Our Town: New cool a symbol for strength, courage

Dr Tom Ferraro

It’s funny how the town of Williston Park never seems to change much. 

But there is change that occurs, just take a look at the kids. The photo you see is of two kids standing outside of Hildebrandt’s.  

I’ve learned plenty during this series on fashion statements of the young. 

Over the last six weeks I have written about hats and tats and bags and beards. This is the look of the new cool.  

I started the series by asking four questions:  Why are so many  kids getting tattoos, why are hats now almost always worn backwards, why do young women spend large dollars on handbags and why is going unshaven for seven days the new cool?

First thing I learned was that it seemed that every person I interviewed was taking a stand in order to get noticed. It’s like they were all afraid to turn into Marlin Brando in “On the Waterfront” who moans to his brother in the back seat of the taxi “I coulda been somebody. I coulda been a contender.” 

These kids want to be more than just contenders. They want to be champs.

There is something heart wrenching about this.  

America is the undisputed global super power with wealth and every imaginable product and service at our fingertips. 

But is seems we’re in endless competition with each other and we all have this ever present fear of becoming a nobody.   

So we engage in endless efforts to gain recognition no matter how expensive and no matter what the cost.  Let’s get that tattoo; I don’t care how much it hurts. What’s that you say that crocodile Gucci handbag costs $30,000? I’ll take it.  Here’s my Visa card.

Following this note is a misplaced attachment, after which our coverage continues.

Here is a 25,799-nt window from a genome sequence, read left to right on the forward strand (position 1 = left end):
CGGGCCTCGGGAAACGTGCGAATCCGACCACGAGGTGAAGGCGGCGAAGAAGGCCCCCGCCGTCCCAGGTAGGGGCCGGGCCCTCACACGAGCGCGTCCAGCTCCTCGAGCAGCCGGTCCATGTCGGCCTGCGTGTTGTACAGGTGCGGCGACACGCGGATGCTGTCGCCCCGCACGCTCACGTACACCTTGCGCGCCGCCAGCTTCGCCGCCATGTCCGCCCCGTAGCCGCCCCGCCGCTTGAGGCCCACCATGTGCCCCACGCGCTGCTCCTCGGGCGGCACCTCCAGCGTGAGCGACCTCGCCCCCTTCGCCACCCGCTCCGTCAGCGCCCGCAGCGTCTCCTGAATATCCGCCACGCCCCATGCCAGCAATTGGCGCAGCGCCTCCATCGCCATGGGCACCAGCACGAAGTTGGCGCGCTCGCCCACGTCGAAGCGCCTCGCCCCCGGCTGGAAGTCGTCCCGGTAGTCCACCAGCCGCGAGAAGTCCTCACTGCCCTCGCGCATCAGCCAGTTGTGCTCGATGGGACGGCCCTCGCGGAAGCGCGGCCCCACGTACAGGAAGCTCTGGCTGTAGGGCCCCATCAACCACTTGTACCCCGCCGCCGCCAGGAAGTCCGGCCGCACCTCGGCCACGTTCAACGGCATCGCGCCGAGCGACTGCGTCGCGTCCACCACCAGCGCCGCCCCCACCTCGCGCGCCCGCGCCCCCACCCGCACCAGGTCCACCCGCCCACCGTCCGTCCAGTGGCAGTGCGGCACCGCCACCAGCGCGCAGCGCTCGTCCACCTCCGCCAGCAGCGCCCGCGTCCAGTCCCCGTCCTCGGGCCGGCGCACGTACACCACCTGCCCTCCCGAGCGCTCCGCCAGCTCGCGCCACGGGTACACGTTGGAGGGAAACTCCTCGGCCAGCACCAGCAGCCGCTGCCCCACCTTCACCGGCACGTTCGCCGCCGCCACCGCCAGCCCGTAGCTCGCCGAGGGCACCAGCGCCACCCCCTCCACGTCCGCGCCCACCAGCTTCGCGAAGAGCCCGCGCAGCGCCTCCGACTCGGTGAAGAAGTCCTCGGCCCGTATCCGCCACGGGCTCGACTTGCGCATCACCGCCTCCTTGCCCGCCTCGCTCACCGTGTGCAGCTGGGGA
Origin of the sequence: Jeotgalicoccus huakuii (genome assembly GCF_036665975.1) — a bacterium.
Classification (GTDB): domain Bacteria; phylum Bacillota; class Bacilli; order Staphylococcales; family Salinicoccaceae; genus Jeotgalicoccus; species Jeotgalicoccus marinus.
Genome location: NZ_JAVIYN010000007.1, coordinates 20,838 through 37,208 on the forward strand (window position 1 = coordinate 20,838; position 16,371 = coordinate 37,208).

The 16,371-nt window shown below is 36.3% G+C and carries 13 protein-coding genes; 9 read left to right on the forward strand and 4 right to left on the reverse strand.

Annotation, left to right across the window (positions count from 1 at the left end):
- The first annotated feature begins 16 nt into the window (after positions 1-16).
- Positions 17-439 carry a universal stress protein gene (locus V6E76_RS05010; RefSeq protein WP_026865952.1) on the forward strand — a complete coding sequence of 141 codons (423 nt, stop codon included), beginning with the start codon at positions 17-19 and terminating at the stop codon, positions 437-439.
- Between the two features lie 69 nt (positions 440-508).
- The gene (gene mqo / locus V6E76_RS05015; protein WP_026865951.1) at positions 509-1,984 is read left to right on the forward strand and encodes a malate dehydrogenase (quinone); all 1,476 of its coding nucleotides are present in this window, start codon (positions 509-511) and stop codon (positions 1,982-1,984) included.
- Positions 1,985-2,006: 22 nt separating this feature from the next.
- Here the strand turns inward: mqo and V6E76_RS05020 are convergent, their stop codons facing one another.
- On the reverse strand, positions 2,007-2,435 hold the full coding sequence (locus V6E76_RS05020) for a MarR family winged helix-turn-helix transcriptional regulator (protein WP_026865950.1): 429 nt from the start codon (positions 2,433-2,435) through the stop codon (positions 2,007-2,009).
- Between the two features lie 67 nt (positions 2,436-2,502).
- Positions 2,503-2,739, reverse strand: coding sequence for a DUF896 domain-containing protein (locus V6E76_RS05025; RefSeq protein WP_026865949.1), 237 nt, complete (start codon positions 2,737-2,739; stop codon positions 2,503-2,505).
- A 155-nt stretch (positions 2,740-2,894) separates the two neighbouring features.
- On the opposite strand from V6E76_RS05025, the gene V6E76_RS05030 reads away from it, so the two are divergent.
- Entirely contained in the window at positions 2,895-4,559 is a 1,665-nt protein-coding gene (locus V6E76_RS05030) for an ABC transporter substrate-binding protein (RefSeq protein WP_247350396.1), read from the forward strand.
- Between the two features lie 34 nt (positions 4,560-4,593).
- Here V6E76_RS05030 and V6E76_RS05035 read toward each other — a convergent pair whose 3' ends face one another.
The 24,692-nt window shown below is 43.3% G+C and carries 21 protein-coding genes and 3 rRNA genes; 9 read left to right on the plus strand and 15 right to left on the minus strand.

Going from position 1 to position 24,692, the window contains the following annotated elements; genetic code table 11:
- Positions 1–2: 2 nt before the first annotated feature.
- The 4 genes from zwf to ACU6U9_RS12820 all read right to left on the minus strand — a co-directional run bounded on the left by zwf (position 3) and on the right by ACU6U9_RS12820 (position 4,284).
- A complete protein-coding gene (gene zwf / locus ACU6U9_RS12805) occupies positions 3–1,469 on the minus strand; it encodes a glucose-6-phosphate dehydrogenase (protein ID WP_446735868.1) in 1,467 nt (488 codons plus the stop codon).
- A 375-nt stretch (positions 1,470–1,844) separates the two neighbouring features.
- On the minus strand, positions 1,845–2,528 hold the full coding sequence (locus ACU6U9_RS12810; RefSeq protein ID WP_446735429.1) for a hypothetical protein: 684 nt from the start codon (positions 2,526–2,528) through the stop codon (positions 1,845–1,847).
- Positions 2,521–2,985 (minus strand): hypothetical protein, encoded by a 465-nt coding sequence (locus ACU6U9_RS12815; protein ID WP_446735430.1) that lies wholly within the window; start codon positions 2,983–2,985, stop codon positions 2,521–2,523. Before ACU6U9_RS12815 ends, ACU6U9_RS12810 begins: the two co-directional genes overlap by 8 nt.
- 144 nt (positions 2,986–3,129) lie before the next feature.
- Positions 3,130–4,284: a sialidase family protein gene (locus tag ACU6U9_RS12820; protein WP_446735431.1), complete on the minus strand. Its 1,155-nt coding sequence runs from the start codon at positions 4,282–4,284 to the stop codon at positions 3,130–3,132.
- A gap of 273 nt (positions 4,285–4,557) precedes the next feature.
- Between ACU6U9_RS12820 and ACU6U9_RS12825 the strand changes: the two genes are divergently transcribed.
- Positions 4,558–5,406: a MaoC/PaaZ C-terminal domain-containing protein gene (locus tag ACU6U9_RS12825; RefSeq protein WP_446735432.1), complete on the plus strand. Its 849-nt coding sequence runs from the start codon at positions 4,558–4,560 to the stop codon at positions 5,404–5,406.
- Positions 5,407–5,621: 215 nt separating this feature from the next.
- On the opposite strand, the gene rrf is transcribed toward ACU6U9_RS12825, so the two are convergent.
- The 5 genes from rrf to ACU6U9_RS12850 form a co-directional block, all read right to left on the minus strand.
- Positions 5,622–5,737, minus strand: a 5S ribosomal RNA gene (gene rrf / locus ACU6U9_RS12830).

I think these fashion statements are an answer to this dilemma we all face.  Fashion has become our new religion and fashion is producing its bible.  

But I also see another meaning to these four trends. 

Bags say “I am packed up and ready to go.”  Tattoos remind me of Popeye saying “I yam what I yam and that’s all that I yam. I’m Popeye the Sailorman Toot! Toot!” 

Backwards hats say “I am not afraid to have the sun in my eyes as I set out on my journey on the high seas.” And the unshaven face tells the world “I can relax, I don’t have to keep up appearances for anyone. I am free, free as a bird.”

This notion of escape from imprisonment has been written about by the greatest of writers.  

Alexander Dumas (Count of Monte Cristo), Samuel Beckett (The Lost Ones) Kenneth Grahame (Wind in the Willows) and Herman Melville’s Moby Dick   all have dealt with the idea of the great escape 

America’s prison is this rat race we are in. 

And all those tattoos and backward hats and handbags and beards are at least a little bit of defiance which these kids unconsciously signify.  

Herman Melville took to the high seas for two years and his character Ishmael said “whenever I find myself grim about the mouth; whenever it is a damp, drizzly November in my soul…it’s high time to get to the sea as soon as I can.”” Melville and his Ishmael and that tattooed Queequeg had a lust for adventure and for a desire for freedom.  

So maybe these kids with their tattoos or handbags or beards and oddly worn hats are also hoping for a little adventure before they give themselves up to adulthood with all its pressure and routine and boredom. 

I think my bemusing question about fashion turned out to be a good one after all. 

True enough this series started out during my post biopsy propofol fueled reverie about winning the Pulitzer. It was all kind of a joke. 

But looks to we learned something on this journey into the world of fashion.   

We learned that fashion may reveal a person’s fear of being a nobody and also symbolize strength and courage and a desire for adventure. As if the kids are saying “hey there has got to be a better way!”   

These fashion trends may be our new religion and are as American as apple pie, Ishmael, Queequeg, Popeye the Sailor, Pluto, Teddy Roosevelt and The Marlboro Man all rolled into one.  

All those guys with the seven day growth and those tattoos on the arm and a gleam in their eye that says “So long Olive Oyl honey, I’m shoving off. See ya next year about this time. I’m going whaling in the South Seas. 

I got a great big itch to find Moby Dick.”

About the author

Dr Tom Ferraro

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